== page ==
Other-than-serious violations are those that do not result in personnel death, but instead compromise their health and/or safety. For all other-than serious violations, only minimal severity is assigned. This means the most serious injury/illness due to exposure of any hazards present would not require (professional) medical treatment, cause death, nor serious physical harm.
However, there is an allowance for the Area Director to enforce a $15,625 penalty to achieve a deterrent effect for other-than-serious violations.
3. Willful or Repeated
This is a violation where the employer either knowingly failed to comply with safety requirements or acted with indifference to employee safety. The penalty incurred is $ 156,259 per violation.
OSHA reduces penalties for willful violations by the number of personnel, as shown:
Employee Number Percent Reduction
10 or fewer 80
11 to 20 60
21 to 30 50
31 to 40 40
41 to 50 30
51 to 100 20
101 to 250 10
251 or more 0

4. Posting Requirements

When an employer receives an OSHA notice, he/she/they must post it at (or near) the location of the violation. This lets employees know of the specific hazard they may be exposed to.

The notice must remain for a minimum of 3 working days, or until the hazard is removed, whichever is longer.

5. Failure to Abate

The OSHA notice records the date by which a violation must be resolved. Failure to resolve by said date can incur a maximum penalty fee of $15,625 per day unabated.

Heavy Equipment Operator Training

As an employer, do not let your equipment operator/s cost you your company’s reputation, productive time and thousands of dollars in fines and legal fees. As an employer, you cannot risk your company and freedom with careless and avoidable mistakes. The first step in protecting yourself is to have a verifiable training program in place and documentation of your due diligence to safety. Total Equipment Training provides you with a wide array of heavy equipment training programs based on OSHA and ASME Standards, as well as professional, detailed inspection services for the entire construction industry.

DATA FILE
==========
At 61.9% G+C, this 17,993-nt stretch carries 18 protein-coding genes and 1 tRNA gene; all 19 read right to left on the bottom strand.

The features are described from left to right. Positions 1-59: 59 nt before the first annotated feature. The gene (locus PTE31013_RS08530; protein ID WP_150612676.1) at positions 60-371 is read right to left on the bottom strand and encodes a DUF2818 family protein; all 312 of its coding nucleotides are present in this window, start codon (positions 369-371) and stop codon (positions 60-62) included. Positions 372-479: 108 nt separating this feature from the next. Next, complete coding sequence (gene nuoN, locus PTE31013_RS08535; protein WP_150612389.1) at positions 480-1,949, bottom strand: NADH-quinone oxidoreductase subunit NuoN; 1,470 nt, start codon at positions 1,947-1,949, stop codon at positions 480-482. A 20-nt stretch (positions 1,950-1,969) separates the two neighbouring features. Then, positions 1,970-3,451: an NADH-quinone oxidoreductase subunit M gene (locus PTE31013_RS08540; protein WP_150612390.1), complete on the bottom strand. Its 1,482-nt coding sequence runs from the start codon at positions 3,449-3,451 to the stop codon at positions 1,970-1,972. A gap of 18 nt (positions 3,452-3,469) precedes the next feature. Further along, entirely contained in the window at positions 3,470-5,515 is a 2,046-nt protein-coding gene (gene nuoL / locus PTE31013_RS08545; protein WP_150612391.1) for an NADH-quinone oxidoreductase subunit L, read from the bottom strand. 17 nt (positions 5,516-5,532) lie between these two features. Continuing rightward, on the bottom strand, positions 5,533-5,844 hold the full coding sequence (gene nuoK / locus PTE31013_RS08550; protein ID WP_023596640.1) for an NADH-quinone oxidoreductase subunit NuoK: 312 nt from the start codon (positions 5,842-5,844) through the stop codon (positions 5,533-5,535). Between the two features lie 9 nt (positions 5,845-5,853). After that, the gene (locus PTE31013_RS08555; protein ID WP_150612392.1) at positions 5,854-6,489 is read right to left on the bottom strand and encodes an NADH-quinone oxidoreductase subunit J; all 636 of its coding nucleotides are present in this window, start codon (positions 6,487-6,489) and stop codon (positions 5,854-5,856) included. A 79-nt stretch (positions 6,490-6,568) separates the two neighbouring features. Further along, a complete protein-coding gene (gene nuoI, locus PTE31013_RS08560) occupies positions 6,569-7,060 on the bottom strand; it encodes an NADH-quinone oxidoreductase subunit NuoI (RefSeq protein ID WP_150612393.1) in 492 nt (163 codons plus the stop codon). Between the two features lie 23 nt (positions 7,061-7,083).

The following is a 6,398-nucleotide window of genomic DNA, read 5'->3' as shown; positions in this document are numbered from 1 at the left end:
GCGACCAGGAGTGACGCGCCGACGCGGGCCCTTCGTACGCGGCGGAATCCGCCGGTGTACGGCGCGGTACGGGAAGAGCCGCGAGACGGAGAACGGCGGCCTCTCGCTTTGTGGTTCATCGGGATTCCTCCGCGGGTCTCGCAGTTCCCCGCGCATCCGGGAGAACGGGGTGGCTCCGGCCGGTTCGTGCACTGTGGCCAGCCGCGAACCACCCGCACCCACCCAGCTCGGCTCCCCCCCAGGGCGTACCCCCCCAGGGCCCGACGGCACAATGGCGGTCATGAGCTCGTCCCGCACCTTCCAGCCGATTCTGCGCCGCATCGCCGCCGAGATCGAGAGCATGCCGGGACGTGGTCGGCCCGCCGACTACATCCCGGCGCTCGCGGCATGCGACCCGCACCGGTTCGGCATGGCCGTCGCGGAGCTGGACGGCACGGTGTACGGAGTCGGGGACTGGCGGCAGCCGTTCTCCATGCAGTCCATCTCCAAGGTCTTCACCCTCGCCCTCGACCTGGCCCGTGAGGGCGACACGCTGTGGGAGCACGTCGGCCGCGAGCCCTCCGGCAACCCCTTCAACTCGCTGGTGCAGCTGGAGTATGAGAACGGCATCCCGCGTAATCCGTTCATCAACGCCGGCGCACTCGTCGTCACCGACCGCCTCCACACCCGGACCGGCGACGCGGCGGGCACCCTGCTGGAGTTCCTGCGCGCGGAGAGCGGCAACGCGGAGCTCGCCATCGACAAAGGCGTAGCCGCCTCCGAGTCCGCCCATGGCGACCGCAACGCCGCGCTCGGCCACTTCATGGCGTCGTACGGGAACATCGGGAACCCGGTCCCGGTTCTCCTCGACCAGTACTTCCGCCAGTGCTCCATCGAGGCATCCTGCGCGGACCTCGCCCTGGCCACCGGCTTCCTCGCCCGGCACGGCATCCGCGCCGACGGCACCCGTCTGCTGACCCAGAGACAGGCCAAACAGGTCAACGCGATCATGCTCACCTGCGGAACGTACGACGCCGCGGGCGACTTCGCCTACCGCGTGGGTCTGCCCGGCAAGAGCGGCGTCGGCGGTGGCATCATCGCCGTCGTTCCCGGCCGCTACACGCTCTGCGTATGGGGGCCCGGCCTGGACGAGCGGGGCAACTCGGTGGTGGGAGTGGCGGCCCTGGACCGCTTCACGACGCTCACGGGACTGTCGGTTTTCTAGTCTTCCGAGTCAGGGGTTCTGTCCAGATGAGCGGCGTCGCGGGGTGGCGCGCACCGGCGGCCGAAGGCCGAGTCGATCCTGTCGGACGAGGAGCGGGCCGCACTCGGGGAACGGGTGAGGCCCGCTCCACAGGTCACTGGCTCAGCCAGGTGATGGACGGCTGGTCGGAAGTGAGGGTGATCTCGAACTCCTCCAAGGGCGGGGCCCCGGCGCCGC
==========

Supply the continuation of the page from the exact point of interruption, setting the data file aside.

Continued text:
These services are provided at competitive rates, with results that definitely beat the competition. The average daily training cost for a team of 8-10 is about $2,100. Specific trainer charges vary on the program/s type, as well as the location of the training. Our skilled training personnel spans from coast to coast, so our professionals will always be within reach. Ask yourself, ‘Can you afford not to train your employees?’ ‘Can you risk working without proper training?’ Reach out to TET today, and turn the worksite into a safe, mistake-free environment.

Barb Fullman- CEO of Total Equipment Training
About the Author

As the owner of Total Equipment Training, Barb Fullman has been an active contributor to the heavy equipment training industry for over 23 years. Barb, a Penn State University graduate, is recognized as the highest ranking women-owned heavy equipment training business in the US. As a leading authority and provider of heavy equipment training, training manuals and tests based on OSHA Standards and Regulations, Total Equipment Trainings’ client list is composed of most of the Fortune 1000 companies focusing on energy, construction, heavy highway, and manufacturing.

Barb’s motto is “Stay safe, stay up to date”. She is committed to up-to-date & technically correct training, whether it is via in-person or through our library of online heavy equipment resources. With over 50 OSHA qualifying training topics to choose from with TET, the most popular heavy equipment training subjects are mobile cranes, NCCCO, all “dirt equipment”, rigging, crane inspections, and train-the-trainer.